- Quintessential Queensland
- Perceptions: how people understand the landscape
- From runs to closer settlement
- Geological survey of Queensland
- Mapping a new colony, 1860-80
- Mapping the Torres Strait: from TI to Magani Malu and Zenadh Kes
- Order in Paradise: a colonial gold field
- Queensland atlas, 1865
- Queensland mapping since 1900
- Queensland: the slogan state
- Rainforests of North Queensland
- Queenslanders: people in the landscape
- Aboriginal heroes: episodes in the colonial landscape
- Australian South Sea Islanders
- Cane fields and solidarity in the multiethnic north
- Colonial immigration to Queensland
- Greek Cafés in the landscape of Queensland
- Hispanics and human rights in Queensland’s public spaces
- Italians in north Queensland
- Lebanese in rural Queensland
- Queensland clothing
- Queensland for ‘the best kind of population, primary producers’
- Too remote, too primitive and too expensive: Scandinavian settlers in colonial Queensland
- Movement: how people move through the landscape
- Air travel in Queensland
- Bicycling through Brisbane, 1896
- Cobb & Co
- Journey to Hayman Island, 1938
- Law and story-strings
- Mobile kids: children’s explorations of Cherbourg
- Movable heritage of North Queensland
- Passages to India: military linkages with Queensland
- The Queen in Queensland, 1954
- Transient Chinese in colonial Queensland
- Travelling times by rail
- Pathways: how things move through the landscape and where they are made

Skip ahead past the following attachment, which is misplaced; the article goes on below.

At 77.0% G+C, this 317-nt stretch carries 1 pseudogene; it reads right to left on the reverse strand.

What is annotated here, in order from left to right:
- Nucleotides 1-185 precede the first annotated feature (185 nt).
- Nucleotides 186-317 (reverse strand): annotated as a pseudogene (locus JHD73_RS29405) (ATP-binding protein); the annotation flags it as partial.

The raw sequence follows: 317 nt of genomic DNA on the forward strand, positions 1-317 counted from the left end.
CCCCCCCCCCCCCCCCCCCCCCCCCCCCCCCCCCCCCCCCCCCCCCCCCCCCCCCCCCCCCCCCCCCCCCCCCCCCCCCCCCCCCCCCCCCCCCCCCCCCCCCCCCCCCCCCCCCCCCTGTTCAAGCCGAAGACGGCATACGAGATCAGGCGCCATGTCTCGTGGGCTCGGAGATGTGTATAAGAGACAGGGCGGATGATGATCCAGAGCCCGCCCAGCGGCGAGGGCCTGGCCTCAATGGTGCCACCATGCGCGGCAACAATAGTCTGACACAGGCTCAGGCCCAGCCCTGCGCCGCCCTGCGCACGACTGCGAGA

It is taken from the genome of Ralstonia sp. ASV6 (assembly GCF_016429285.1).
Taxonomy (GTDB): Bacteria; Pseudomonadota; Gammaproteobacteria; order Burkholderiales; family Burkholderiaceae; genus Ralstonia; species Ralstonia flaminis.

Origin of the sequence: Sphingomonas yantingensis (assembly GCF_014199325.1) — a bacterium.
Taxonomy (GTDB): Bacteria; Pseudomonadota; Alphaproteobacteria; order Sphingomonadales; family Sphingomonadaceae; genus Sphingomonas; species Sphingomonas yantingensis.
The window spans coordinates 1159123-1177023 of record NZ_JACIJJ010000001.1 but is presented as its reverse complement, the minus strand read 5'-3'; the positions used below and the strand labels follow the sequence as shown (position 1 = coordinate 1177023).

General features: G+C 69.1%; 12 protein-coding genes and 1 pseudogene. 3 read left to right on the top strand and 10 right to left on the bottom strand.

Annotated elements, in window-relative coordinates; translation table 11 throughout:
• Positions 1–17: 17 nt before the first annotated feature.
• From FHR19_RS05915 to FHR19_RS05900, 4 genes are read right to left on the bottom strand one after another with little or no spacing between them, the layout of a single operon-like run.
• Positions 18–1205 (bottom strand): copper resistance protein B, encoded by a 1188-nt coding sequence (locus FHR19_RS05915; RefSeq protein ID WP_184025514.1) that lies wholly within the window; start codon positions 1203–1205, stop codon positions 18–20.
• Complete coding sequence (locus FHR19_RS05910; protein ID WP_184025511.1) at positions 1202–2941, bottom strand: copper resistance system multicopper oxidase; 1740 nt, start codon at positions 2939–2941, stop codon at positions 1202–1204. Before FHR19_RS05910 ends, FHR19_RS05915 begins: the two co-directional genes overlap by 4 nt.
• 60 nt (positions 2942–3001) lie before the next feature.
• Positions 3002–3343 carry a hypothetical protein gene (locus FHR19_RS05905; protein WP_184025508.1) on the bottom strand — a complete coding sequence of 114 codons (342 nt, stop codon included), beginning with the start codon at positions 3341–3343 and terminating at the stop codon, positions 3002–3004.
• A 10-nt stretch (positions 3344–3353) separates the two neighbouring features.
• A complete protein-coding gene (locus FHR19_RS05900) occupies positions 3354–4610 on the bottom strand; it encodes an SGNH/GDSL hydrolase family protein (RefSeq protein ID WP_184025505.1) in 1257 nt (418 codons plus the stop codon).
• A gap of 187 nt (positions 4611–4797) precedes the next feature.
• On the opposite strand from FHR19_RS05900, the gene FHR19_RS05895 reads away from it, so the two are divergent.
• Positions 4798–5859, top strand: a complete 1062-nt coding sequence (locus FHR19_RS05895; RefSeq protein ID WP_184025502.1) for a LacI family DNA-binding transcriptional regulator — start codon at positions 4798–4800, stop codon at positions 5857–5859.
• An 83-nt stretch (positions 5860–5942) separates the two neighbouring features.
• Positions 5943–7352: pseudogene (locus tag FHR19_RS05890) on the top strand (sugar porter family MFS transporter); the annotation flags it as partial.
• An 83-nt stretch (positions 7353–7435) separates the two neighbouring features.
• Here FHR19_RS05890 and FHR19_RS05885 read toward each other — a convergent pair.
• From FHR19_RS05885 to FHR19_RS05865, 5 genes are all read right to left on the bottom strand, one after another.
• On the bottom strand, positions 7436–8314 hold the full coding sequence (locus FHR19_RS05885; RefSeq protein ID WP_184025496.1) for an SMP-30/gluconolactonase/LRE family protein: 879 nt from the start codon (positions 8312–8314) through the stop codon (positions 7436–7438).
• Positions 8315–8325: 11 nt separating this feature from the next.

- Aboriginal dreaming paths and trading ways
- Chinese traders in the nineteenth century
- Introducing the cane toad
- Pituri bag
- Press and the media
- Radio in Queensland
- Red Cross Society and World War I in Queensland
- The telephone in Queensland
- Where did the trams go?
- ‘A little bit of love for me and a murder for my old man’: the Queensland Bush Book Club
- Separation: divisions in the landscape
- Asylums in the landscape
- Brisbane River
- Changing landscape of radicalism
- Civil government boundaries
- Convict Brisbane
- Dividing Queensland - Pauline Hanson’s One Nation Party
- High water mark: the shifting electoral landscape 2001-12
- Hospitals in the landscape
- Indigenous health
- Palm Island
- Secession movements
- Separate spheres: gender and dress codes
- Separating land, separating culture
- Stone walls do a prison make: law on the landscape
- The 1967 Referendum – the State comes together?
- Utopian communities
- Whiteness in the tropics